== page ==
Small Room Bass Problems
All small rooms have low-frequency or “bass” problems. It is the result of a combination of the wrong widths, lengths, and heights. There are certain ratios of these three dimensions that cause more small room bass problems. Your first step in finding a room that has less small room bass problems, it to find a room with the correct ratio of width, height, and length. What is the correct ratio? It all depends on the usage of the room. What are you going to do within the room? Whats instruments will be played within the room? Will drums be used or acoustic guitar. You have to first decide how much energy you will put within the room and what frequency range that energy will be used at. The room will tell you by its dimensions if it will accept some frequencies and not others. Most small rooms will accept rays of energy. It’s the waves that produce the most problems.
Waves and Rays
Waves are low-frequency energy below 100 Hz. Waves of energy 30 Hz. long can be 38′ long in length and 15′ in height. How can a wave of energy 38′ long fit in any small room? The answer is that it can not. Nor can a 40 or 50 Hz. wave. Their lengths and heights will not allow them to fit into the room dimensions. When waves of energy like ocean waves do not fit, unwanted room modal pressure will be produced. The pressure that is created by the air between the wall surfaces excites the air and causes the air to move. This air movement produces audible sound distortion. This is what people refer to as “bass boom”. Rays of energy are like sunshine. They are shorter and straighter and do not oscillate. Rays of energy are shorter lengths that can easily fit between our front and rear walls, out sidewalls to sidewalls, and our ceiling and floor.
There are certain room ratios that minimize the low-frequency issues within the room. They have enough distance to allow for lower frequency energy to move more freely within the room. Not only do you need to be concerned about the room ratios, but you must also allow room for treating small room bass problems. Low-frequency pressure issues will need 12″ of space to treat correctly. Low-frequency energy absorption takes a special technology that has mass and requires a certain amount of space to produce good absorption results. There are three treatment types to use in treating small room bass problems. We have Helmholtz, membrane, and diaphragmatic absorption technologies. Let’s look at each one and see the features and benefits of all three.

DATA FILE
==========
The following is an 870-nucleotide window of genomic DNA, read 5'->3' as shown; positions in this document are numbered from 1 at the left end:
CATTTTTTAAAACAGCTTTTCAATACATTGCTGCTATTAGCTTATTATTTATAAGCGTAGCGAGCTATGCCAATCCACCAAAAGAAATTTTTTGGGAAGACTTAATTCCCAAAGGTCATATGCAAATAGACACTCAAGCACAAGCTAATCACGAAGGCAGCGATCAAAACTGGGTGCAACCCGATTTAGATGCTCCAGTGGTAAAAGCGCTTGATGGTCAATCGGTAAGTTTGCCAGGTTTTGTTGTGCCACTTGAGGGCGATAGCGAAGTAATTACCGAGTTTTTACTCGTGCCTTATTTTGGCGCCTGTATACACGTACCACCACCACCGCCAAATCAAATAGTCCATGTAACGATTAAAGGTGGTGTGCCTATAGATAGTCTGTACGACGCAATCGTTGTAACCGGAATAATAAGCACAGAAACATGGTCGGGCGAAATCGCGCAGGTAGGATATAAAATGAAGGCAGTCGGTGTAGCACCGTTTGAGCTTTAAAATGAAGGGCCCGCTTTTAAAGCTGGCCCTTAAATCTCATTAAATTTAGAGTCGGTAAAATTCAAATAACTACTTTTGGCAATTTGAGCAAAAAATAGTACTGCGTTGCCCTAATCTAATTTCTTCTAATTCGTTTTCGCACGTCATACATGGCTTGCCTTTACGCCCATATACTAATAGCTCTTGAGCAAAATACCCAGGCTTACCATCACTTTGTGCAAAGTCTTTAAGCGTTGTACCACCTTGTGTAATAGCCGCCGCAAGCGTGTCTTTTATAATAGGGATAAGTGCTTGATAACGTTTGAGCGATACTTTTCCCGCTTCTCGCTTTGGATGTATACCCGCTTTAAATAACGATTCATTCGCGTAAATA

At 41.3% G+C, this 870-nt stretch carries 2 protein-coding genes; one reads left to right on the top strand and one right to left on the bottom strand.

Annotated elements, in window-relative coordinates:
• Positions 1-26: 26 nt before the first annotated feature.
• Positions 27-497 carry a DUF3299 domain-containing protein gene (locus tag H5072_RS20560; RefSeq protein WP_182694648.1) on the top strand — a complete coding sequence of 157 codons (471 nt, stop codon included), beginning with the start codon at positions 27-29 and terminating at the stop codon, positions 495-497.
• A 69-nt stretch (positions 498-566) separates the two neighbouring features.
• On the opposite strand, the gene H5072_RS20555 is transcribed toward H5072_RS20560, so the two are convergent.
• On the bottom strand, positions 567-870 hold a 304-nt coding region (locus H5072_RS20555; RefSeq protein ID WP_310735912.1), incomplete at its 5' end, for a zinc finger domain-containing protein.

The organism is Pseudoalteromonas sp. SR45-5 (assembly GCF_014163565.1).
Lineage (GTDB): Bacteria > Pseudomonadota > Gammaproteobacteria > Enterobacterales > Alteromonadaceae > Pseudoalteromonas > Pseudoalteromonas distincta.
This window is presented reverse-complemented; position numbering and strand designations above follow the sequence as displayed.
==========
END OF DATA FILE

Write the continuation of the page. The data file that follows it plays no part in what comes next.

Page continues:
A Helmholtz resonator is a cylinder or cabinet that has a specific depth and height. The slot of the opening has to be designed with a specific length and depth. The top slot or opening is where energy enters the structure. Once it enters the cabinet it will be absorbed at the level or frequency the Helmholtz is designed to absorb at. The slot or opening along with the cabinet depth will determine the resonance frequency of the cabinet. Frequencies above the designed for resonant frequency will be absorbed. Frequencies below the resonant frequency will not be. Helmholtz resonators are frequency specific and work over narrow bands of energy. They also do not absorb as much energy as a membrane or diaphragmatic absorber.